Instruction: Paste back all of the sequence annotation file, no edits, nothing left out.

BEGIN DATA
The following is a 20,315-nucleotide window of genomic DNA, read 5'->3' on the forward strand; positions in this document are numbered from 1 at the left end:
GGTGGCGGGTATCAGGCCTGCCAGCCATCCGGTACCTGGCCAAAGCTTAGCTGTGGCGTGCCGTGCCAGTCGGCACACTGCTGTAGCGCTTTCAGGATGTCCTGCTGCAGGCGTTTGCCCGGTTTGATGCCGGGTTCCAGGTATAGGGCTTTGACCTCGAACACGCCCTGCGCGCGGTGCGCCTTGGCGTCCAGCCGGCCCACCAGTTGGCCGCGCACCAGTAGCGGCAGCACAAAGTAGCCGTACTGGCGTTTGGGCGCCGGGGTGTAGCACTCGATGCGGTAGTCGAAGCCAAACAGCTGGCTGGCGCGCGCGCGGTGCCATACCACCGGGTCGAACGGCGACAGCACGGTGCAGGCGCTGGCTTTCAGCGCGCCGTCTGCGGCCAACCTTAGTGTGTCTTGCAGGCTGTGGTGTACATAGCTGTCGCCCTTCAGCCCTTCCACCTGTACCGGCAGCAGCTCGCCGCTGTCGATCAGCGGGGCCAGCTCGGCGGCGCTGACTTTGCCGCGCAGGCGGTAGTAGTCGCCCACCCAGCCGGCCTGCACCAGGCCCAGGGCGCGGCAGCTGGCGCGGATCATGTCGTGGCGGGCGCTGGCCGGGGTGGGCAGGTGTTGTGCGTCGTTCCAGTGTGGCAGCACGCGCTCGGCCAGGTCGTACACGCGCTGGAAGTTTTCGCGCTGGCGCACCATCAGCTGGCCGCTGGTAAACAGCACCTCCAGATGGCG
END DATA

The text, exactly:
The following is a 20,315-nucleotide window of genomic DNA, read 5'->3' on the forward strand; positions in this document are numbered from 1 at the left end:
GGTGGCGGGTATCAGGCCTGCCAGCCATCCGGTACCTGGCCAAAGCTTAGCTGTGGCGTGCCGTGCCAGTCGGCACACTGCTGTAGCGCTTTCAGGATGTCCTGCTGCAGGCGTTTGCCCGGTTTGATGCCGGGTTCCAGGTATAGGGCTTTGACCTCGAACACGCCCTGCGCGCGGTGCGCCTTGGCGTCCAGCCGGCCCACCAGTTGGCCGCGCACCAGTAGCGGCAGCACAAAGTAGCCGTACTGGCGTTTGGGCGCCGGGGTGTAGCACTCGATGCGGTAGTCGAAGCCAAACAGCTGGCTGGCGCGCGCGCGGTGCCATACCACCGGGTCGAACGGCGACAGCACGGTGCAGGCGCTGGCTTTCAGCGCGCCGTCTGCGGCCAACCTTAGTGTGTCTTGCAGGCTGTGGTGTACATAGCTGTCGCCCTTCAGCCCTTCCACCTGTACCGGCAGCAGCTCGCCGCTGTCGATCAGCGGGGCCAGCTCGGCGGCGCTGACTTTGCCGCGCAGGCGGTAGTAGTCGCCCACCCAGCCGGCCTGCACCAGGCCCAGGGCGCGGCAGCTGGCGCGGATCATGTCGTGGCGGGCGCTGGCCGGGGTGGGCAGGTGTTGTGCGTCGTTCCAGTGTGGCAGCACGCGCTCGGCCAGGTCGTACACGCGCTGGAAGTTTTCGCGCTGGCGCACCATCAGCTGGCCGCTGGTAAACAGCACCTCCAGATGGCG